Tsai arrives in US amid Beijing’s protests


China says Taiwan leader’s visit to the United States violates the ‘One China’ principle.

Tsai arrives in US amid Beijing’s protests

Taiwan’s President Tsai Ing-wen arrives at her hotel in New York City on Wednesday, March 29, 2023, as she begins a 10-day international trip.

Taiwanese President Tsai Ing-wen arrived in New York on Wednesday amid a war of words between Washington and Beijing about her visit and threats of unspecified “countermeasures” from a Chinese official.

Tsai touched down just before 3 p.m. at John F. Kennedy International Airport and was ushered by security into the Lotte New York Palace hotel on Madison Avenue – past throngs of tussling protesters and supporters being watched closely by police – shortly after 4 p.m. 

Armed with banners and loudspeakers, protesters led by the New York Alliance for China’s Peaceful Reunification, a local pro-Beijing group, had arrived early in the day and set up positions along the street.

By the time of Tsai’s arrival, the group easily outnumbered Tsai’s supporters, most of whom did not arrive until about half an hour before the Taiwanese president, and though arguments broke out amid a tense mood, police kept the two groups separate.

A member of the local Chinese community who requested anonymity due to safety concerns told Radio Free Asia he had received a telephone call from the Chinese Consulate in New York asking him to attend the protest to “safeguard the unity of the motherland.”

Travel itinerary

Tsai spends two nights in New York, delivering a speech and receiving a leadership award at the Hudson Institute on Thursday, before departing Friday for official visits to Guatemala and Belize.

She returns on Tuesday to Los Angeles for two more nights in the United States, where she will deliver a speech to the Ronald Reagan Presidential Library and meet House Speaker Kevin McCarthy.

The trip comes amid tensions between China and the United States over Taiwan in the past year, with U.S. officials accusing Beijing of preparing to invade the self-governing island in the coming years and former House Speaker Nancy Pelosi last year visiting the island.

It’s not the first time a Taiwanese leader has “transited” the United States, with the practice starting in the 1990s, but Beijing appears irked by Tsai’s plans to deliver two speeches and meet McCarthy, who has himself suggested he could repeat Pelosi’s visit to Taiwan.


The response from Beijing – which views Tsai’s trip as part of a growing effort by Taiwan to assert independence – has already been vexed, with a particular fury reserved for the McCarthy meeting.

During a press conference on Wednesday, Zhu Fenglian, spokesperson for the Taiwan Affairs Office of China’s State Council, threatened “countermeasures” if Tsai meets with McCarthy.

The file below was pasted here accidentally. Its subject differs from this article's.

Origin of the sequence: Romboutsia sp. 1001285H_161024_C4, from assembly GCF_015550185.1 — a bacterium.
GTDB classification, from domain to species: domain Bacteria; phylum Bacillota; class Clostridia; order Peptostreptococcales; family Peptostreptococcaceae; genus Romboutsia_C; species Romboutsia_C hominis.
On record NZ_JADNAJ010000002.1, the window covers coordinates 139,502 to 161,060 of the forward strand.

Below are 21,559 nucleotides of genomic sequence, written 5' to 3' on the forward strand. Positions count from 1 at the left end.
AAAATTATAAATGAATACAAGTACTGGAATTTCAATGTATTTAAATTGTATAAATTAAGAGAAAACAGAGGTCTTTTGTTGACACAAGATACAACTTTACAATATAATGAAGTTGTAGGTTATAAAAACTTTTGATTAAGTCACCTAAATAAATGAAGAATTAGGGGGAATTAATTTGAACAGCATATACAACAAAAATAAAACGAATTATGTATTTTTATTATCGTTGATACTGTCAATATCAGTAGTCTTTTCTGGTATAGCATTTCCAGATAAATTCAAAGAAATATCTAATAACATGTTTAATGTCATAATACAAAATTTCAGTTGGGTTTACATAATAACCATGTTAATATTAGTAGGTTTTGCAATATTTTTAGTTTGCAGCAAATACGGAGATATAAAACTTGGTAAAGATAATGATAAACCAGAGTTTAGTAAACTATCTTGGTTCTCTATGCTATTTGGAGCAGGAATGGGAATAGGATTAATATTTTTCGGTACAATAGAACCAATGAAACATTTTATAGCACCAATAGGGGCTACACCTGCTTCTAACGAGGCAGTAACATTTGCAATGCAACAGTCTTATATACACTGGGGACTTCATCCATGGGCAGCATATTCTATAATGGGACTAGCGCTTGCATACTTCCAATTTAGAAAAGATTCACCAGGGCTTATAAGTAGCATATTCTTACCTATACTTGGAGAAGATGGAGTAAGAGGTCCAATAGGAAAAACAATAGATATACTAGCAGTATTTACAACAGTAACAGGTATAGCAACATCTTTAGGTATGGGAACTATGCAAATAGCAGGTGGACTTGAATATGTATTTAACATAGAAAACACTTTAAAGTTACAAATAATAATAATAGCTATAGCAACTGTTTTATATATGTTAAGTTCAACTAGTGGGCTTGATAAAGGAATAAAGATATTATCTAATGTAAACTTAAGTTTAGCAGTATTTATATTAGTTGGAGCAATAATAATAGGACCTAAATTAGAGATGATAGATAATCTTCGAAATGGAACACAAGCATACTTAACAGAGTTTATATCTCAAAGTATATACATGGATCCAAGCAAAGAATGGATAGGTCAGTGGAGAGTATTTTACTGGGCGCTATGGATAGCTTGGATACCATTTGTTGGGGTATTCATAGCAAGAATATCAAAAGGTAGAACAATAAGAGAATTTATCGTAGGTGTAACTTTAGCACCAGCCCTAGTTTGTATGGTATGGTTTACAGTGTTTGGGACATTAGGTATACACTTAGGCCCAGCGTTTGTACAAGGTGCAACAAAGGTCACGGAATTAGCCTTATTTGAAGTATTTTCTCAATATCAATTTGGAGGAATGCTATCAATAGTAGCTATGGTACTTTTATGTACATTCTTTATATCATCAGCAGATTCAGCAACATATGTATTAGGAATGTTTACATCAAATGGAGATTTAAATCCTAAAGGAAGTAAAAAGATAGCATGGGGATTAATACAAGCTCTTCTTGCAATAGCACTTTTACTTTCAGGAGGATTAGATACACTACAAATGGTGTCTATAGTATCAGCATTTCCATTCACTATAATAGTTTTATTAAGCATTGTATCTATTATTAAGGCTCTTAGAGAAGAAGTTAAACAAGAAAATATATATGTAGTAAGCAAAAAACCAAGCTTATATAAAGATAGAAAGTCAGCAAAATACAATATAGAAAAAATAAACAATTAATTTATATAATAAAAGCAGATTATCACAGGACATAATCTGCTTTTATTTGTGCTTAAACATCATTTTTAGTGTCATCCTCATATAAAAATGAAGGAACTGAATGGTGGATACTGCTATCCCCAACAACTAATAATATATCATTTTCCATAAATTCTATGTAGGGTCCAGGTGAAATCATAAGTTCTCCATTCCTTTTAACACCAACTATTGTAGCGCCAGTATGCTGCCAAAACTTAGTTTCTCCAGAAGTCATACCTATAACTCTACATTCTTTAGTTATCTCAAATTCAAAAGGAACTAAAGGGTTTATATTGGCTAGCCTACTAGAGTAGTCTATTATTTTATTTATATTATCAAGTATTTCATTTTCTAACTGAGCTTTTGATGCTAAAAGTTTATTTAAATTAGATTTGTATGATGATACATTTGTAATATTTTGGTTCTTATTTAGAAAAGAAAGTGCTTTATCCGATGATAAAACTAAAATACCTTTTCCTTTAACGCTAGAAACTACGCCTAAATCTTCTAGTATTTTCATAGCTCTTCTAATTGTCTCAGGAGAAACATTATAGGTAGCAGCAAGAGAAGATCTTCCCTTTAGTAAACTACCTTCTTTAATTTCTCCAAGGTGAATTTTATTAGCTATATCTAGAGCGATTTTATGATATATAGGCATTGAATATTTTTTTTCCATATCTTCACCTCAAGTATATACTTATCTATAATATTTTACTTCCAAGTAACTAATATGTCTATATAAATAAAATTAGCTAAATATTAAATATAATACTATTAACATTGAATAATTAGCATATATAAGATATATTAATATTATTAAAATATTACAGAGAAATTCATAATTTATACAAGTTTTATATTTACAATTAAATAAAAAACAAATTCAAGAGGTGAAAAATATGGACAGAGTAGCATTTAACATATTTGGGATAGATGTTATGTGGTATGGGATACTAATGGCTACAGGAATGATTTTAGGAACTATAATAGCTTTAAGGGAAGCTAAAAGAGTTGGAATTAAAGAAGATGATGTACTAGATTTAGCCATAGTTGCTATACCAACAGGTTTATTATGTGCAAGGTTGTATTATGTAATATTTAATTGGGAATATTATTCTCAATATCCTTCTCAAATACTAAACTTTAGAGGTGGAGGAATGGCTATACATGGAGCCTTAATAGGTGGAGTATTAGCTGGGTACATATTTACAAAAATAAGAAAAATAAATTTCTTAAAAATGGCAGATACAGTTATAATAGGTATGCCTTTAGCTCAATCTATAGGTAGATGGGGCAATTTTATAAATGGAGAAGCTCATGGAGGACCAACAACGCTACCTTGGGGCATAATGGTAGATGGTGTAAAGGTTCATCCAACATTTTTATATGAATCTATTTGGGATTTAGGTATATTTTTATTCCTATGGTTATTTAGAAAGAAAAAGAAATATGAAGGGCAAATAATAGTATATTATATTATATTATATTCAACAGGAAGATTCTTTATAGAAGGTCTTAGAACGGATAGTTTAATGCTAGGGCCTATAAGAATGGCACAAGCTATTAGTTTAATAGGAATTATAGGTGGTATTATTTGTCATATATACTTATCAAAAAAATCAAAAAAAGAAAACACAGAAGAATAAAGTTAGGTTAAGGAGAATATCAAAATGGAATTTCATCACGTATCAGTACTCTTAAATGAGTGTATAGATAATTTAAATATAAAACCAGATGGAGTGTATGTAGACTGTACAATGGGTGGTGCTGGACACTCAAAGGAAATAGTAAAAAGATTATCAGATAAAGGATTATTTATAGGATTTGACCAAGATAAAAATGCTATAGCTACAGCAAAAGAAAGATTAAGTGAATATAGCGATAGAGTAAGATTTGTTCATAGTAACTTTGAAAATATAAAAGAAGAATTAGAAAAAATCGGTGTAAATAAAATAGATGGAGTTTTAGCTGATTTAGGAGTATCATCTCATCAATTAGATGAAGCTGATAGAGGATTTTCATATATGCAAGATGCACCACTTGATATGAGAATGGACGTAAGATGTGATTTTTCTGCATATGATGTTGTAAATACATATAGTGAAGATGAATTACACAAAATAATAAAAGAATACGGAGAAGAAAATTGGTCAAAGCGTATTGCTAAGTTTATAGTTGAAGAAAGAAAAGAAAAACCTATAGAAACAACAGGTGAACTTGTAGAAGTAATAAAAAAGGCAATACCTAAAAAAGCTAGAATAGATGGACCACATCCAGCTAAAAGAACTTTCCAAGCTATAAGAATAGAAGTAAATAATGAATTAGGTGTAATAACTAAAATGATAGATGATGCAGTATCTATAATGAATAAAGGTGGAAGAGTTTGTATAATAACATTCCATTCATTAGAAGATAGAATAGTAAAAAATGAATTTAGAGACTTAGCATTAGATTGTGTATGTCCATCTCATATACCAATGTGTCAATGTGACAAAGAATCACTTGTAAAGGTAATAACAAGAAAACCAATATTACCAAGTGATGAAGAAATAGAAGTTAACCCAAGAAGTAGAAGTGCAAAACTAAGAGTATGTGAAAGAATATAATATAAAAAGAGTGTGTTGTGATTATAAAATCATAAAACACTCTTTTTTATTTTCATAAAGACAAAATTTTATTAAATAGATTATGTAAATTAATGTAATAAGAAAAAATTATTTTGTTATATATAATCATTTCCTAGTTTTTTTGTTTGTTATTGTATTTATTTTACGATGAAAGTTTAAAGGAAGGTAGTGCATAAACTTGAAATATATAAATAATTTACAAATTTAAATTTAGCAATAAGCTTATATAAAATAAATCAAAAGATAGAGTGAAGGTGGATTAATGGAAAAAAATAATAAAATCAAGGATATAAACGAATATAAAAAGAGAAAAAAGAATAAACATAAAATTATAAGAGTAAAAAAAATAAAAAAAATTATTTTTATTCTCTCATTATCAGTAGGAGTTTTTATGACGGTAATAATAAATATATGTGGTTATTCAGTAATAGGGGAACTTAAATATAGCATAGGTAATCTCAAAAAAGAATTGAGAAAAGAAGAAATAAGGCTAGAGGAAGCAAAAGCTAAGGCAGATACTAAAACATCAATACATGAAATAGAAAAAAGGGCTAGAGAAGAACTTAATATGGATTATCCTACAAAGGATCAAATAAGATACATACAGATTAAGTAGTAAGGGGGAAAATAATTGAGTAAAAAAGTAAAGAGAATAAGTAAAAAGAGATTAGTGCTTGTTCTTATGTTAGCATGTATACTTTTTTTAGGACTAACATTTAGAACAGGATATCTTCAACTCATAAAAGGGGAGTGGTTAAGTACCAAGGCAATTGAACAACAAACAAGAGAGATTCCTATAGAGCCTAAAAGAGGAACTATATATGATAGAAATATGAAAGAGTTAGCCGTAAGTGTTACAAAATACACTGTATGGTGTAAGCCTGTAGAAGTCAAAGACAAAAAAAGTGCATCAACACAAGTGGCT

“If she has contact with U.S. House Speaker McCarthy, it will be another provocation that seriously violates the ‘One China’ principle, harms China’s sovereignty and territorial integrity, and destroys peace and stability in the Taiwan Strait,” Zhu said before Tsai’s departure. 

“We firmly oppose this and will take resolute countermeasures.”

But U.S. officials say the “transit” – Tsai’s seventh time in the United States as Taiwan’s leader – does not constitute an official visit. Instead, they insist that Taiwan’s leader is visiting in a private capacity, and say it’s a standard practice for leaders of the democratic island. 

Beijing, though, regards Taiwan a renegade province and has threatened to forcibly “reunite” it with the mainland, and says American relations with Taiwan violate a 50-year-old agreement.

Chinese officials also deny that such “transits” are standard.

Foreign Ministry spokesperson Mao Ning said Wednesday that the United States was “hollowing out the ‘One China’ principle” and that “past mistakes do not justify any new mistake.”

“The ones who are creating the problem and making provocations is not China, but the U.S. and the ‘Taiwan independence’ separatists,” Mao said. “We urge the U.S. to abide by the ‘One China’ principle.”

Mao called on the United States to “earnestly deliver on its leaders’ commitment of not supporting ‘Taiwan independence’ or ‘two Chinas’ or ‘One China, one Taiwan,’ stop all forms of official interaction with Taiwan,” and to stop “upgrading” its relationship with Taiwan.

‘External pressure’

Leaving Taiwan on Wednesday, Tsai pledged not to be swayed.

“I want to tell the whole world democratic Taiwan will resolutely safeguard the values of freedom and democracy, and will continue to be a force for good in the world, continuing a cycle of goodness, strengthening the resilience of democracy in the world,” Tsai said. 

“External pressure,” she added, in reference to the backlash from Beijing, would not “obstruct” Taiwan’s engagement with the world.

U.S. officials say Tsai will not meet with anyone from the Biden administration during her six days in total on American soil.

State Department principal deputy spokesperson Vedant Patel reiterated Wednesday that Tsai’s trip was “consistent with our unofficial nature of relations with Taiwan” and did not alter “our ‘One China’ policy,” which diverges from Beijing’s “One China” principle.

“There is no reason to take countermeasures; there’s no reason for Beijing to turn this transit, which is consistent with long-standing U.S. policy, into something it’s not, or to overreact,” Patel told reporters. 

“We oppose any unilateral changes to the status quo, from either side. We don’t support Taiwan independence and we continue to expect that cross-strait differences be resolved through peaceful means.”

But Patel declined to comment on McCarthy’s plans, saying they were his prerogative as a leader of a “co-equal branch of government.”

Edited by Malcolm Foster

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